When financial market charts look like ski slopes, everybody gets nervous — including growers. The question is: How is agriculture positioned to weather the current financial troubles? For those growers who have been able to manage debt well in the past, credit should flow. For those who have had debt problems, the cost of credit will be higher.
Many ag economists agree that agriculture is in a fairly strong and stable position. The foundation of U.S. agriculture being able to weather this storm is its modern-time low debt-to-assets ratio, which USDA says is at 10%. Farm profits have been riding high as well, with five consecutive years of record exports. The forecast for 2008 pegs farm profits at a record-high $114 billion, up $32 billion over 2007.
However, to suggest that growers don’t have warning signals to worry about the future would be naïve. Credit, prices, costs, and exports will test the farm economy in 2009.
Business Structure Holds
According to Dr. Michael Swanson, vice president and senior economist for Wells Fargo Bank, there is money available to lend to farmers, but the price of money has changed. Swanson made his comments during an October webinar hosted by the National Agri-Marketing Association.
“First off, the business structure hasn’t changed,” he said. “You need to be a well-managed, properly-sized operation that is properly leveraged in terms of equity.
“We have had access to way more credit than we typically have had in the past, and many companies have found themselves with more debt-to-equity than they should have had historically.”
“Agricultural loans for operating expenses are usually made by institutions that are familiar with the producers’ operations and know the resultant risk of their operations,” says John Vansickle, director of University of Florida’s International Agricultural Trade and Policy Center. “The credit crisis is not likely to have a large impact on the markets for the products Florida vegetable growers produce. Because their business structure is not likely to change as a result of the credit crisis, they should continue to carry priority status from their lenders.”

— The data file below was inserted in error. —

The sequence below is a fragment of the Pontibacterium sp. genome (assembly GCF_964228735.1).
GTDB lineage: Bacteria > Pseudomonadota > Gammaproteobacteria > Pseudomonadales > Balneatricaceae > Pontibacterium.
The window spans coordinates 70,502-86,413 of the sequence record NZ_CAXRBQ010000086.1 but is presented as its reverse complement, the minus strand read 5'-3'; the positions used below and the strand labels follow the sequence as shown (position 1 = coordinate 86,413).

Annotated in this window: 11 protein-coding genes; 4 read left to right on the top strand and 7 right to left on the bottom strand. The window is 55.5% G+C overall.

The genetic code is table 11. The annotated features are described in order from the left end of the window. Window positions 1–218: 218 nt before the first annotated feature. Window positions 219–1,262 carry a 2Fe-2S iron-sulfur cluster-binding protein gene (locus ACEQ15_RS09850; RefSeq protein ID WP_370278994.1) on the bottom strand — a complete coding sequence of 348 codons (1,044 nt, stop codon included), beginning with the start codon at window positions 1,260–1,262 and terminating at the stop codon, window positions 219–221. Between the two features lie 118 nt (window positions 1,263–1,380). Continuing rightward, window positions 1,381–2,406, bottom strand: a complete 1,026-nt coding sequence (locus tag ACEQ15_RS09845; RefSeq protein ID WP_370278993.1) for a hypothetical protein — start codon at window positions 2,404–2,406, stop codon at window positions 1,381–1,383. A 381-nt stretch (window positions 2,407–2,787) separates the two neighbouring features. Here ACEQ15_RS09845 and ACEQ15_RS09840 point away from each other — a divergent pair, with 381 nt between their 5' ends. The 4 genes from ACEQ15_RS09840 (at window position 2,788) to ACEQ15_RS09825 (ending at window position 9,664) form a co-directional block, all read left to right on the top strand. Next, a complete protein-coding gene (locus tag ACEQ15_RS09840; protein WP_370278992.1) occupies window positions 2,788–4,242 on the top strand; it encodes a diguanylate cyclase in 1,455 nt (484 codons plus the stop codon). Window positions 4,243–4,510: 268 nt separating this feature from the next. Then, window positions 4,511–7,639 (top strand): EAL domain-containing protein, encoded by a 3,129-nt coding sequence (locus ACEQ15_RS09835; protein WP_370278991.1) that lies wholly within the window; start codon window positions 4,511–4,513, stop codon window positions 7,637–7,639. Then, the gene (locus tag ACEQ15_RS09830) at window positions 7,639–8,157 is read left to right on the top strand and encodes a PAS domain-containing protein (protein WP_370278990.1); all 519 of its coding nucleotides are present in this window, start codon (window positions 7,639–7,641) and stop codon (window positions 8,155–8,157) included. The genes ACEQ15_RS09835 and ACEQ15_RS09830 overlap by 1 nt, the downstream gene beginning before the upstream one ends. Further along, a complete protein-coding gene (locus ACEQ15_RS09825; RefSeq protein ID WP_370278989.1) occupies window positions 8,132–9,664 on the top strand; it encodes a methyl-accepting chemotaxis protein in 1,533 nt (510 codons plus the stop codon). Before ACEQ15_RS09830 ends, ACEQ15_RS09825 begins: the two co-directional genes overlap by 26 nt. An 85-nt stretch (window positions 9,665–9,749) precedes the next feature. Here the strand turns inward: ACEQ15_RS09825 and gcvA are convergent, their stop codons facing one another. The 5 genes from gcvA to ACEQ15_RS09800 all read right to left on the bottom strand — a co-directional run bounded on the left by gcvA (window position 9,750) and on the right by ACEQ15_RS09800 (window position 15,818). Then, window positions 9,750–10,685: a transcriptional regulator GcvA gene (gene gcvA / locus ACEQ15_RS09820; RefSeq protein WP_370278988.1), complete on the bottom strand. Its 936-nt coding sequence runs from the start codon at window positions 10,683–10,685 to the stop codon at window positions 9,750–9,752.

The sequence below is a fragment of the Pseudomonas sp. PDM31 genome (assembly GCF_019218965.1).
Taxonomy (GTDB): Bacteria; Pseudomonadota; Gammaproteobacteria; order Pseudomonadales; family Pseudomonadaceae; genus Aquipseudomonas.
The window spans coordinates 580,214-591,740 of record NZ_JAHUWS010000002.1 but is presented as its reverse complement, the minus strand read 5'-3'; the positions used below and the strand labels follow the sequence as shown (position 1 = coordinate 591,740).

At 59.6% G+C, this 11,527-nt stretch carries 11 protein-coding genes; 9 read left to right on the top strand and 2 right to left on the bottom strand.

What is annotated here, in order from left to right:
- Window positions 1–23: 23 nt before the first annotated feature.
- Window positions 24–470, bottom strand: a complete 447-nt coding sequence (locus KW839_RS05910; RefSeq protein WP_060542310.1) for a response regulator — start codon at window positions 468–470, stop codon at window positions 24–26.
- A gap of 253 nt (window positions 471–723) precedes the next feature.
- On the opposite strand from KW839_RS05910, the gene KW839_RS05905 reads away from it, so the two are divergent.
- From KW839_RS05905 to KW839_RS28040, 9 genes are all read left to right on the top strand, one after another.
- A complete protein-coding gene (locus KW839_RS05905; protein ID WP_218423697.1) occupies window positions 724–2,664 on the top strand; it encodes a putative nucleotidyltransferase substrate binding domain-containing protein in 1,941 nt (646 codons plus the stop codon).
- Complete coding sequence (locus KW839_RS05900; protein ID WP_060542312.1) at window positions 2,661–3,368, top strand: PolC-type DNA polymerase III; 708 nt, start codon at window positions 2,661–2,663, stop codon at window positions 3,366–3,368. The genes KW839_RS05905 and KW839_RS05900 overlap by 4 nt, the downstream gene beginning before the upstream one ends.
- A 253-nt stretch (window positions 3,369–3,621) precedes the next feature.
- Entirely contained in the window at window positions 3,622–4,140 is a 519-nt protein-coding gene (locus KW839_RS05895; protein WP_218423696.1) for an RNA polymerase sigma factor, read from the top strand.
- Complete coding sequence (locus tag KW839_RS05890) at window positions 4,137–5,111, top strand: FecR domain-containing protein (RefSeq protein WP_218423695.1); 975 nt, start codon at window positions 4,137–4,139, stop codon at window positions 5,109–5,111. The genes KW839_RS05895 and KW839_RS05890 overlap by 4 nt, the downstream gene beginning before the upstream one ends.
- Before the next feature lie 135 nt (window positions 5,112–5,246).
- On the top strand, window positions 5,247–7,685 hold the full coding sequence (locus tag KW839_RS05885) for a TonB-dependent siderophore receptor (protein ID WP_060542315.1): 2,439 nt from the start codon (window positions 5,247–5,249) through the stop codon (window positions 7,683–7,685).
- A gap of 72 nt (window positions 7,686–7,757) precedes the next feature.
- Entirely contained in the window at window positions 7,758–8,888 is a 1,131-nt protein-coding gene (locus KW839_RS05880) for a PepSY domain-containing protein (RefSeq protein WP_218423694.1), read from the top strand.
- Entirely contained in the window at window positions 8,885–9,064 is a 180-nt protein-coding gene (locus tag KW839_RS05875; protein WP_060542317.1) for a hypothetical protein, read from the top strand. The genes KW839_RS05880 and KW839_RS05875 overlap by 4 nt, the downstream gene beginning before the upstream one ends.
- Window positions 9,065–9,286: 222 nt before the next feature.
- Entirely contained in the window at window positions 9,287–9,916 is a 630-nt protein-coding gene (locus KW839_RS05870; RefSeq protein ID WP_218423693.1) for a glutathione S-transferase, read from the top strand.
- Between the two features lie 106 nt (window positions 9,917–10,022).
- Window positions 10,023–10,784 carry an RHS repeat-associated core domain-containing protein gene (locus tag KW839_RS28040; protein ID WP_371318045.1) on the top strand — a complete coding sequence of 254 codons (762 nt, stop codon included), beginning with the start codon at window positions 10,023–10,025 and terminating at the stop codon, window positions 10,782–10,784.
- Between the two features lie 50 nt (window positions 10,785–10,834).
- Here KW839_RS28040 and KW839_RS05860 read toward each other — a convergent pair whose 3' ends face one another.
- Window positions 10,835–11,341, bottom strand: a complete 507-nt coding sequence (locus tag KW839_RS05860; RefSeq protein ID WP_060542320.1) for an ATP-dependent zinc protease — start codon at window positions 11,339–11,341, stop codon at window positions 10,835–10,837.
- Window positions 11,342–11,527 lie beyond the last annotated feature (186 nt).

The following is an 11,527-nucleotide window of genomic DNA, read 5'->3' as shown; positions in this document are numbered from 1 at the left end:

Prices Down/Inputs Up
Prices for key crops like citrus are expected to be low heading into 2009, due to a glut of inventory and a higher than originally anticipated crop. Basic commodity crops like corn and soybeans have gradually been declining after scoring record highs.
While people have to eat, a recession will likely cut demand for certain food items, which could have a downward effect on prices. Meanwhile, growers have been paying a great deal more for inputs, particularly fuel and fertilizers. Fertilizer has nearly tripled in recent years.
According to USDA, farm production costs totaled $260 billion in 2007, up by 9.3%. Contributing to the increase percentage-wise were: fertilizer, lime, and soil conditioners, up by 26%; feed, up 21%; fuels, up 14%; agricultural chemicals, up 11%; and equipment, up 11%.
After peaking at nearly $150 per barrel, oil prices plummeted to below $70 in mid-October as global economies slowed. At about the same time, natural gas prices had fallen nearly 50% since earlier in the year. One side benefit of the slide in natural gas prices and slowing economic growth might be more favorable fertilizer prices in the future.
Role Of Exports
U.S. farm exports have broken records for a string of years, based partly on the weakness of the dollar. At press time, the dollar was showing relative strength against other global currencies. Logic would dictate that the dollar would fall after the financial bailout requires the government to print money.
However, the dollar was falling at slower pace than other key currencies, which gave it its relative strength.
According to Swanson, that relative strength could hurt ag exports in the coming year.
“Our dollar has shown relative strength recently, but it is not a fundamental strength, so we don’t know how long it will last,” Swanson said. “We have to be very careful on the impact of the stronger dollar given the export intensity we have in U.S. agriculture.”
Regardless of the dollar, a global recession will likely cut into key export-market demand for U.S. food crops.
Predictions on how long it will take to stabilize jittery global markets and to see a recovery in the U.S. economy are all over the place. Some are projecting a prolonged recession, while others suggest a fairly strong bounce-back as early as the last quarter of 2009.
No matter the recovery time, Americans were reminded of the importance of economic discipline and the consequences of greed in this economic crisis.
Maybe they, too, were reminded a little of the importance of the basics in life like food and fiber and the men and women who grow it